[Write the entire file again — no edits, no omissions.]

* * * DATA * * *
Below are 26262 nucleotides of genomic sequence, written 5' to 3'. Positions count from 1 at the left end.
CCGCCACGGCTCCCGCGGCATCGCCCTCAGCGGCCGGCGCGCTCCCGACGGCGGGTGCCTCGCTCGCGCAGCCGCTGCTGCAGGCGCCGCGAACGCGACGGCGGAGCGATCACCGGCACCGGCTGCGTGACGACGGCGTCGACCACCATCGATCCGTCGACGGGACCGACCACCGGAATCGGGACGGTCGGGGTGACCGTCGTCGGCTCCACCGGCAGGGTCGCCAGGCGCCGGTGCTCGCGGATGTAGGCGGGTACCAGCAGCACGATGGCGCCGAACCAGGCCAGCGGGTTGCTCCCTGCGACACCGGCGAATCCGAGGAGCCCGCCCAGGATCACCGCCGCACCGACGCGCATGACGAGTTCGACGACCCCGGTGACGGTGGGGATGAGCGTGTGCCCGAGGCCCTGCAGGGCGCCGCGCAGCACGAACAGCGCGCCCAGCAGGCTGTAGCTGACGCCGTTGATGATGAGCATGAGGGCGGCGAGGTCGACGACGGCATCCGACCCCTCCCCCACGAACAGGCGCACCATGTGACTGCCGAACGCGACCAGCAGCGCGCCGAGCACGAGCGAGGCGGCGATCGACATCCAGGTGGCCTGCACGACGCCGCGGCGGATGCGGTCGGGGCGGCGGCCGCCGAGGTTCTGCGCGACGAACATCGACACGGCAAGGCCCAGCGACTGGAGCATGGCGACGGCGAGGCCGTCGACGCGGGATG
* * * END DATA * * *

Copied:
Below are 26262 nucleotides of genomic sequence, written 5' to 3'. Positions count from 1 at the left end.
CCGCCACGGCTCCCGCGGCATCGCCCTCAGCGGCCGGCGCGCTCCCGACGGCGGGTGCCTCGCTCGCGCAGCCGCTGCTGCAGGCGCCGCGAACGCGACGGCGGAGCGATCACCGGCACCGGCTGCGTGACGACGGCGTCGACCACCATCGATCCGTCGACGGGACCGACCACCGGAATCGGGACGGTCGGGGTGACCGTCGTCGGCTCCACCGGCAGGGTCGCCAGGCGCCGGTGCTCGCGGATGTAGGCGGGTACCAGCAGCACGATGGCGCCGAACCAGGCCAGCGGGTTGCTCCCTGCGACACCGGCGAATCCGAGGAGCCCGCCCAGGATCACCGCCGCACCGACGCGCATGACGAGTTCGACGACCCCGGTGACGGTGGGGATGAGCGTGTGCCCGAGGCCCTGCAGGGCGCCGCGCAGCACGAACAGCGCGCCCAGCAGGCTGTAGCTGACGCCGTTGATGATGAGCATGAGGGCGGCGAGGTCGACGACGGCATCCGACCCCTCCCCCACGAACAGGCGCACCATGTGACTGCCGAACGCGACCAGCAGCGCGCCGAGCACGAGCGAGGCGGCGATCGACATCCAGGTGGCCTGCACGACGCCGCGGCGGATGCGGTCGGGGCGGCGGCCGCCGAGGTTCTGCGCGACGAACATCGACACGGCAAGGCCCAGCGACTGGAGCATGGCGACGGCGAGGCCGTCGACGCGGGATG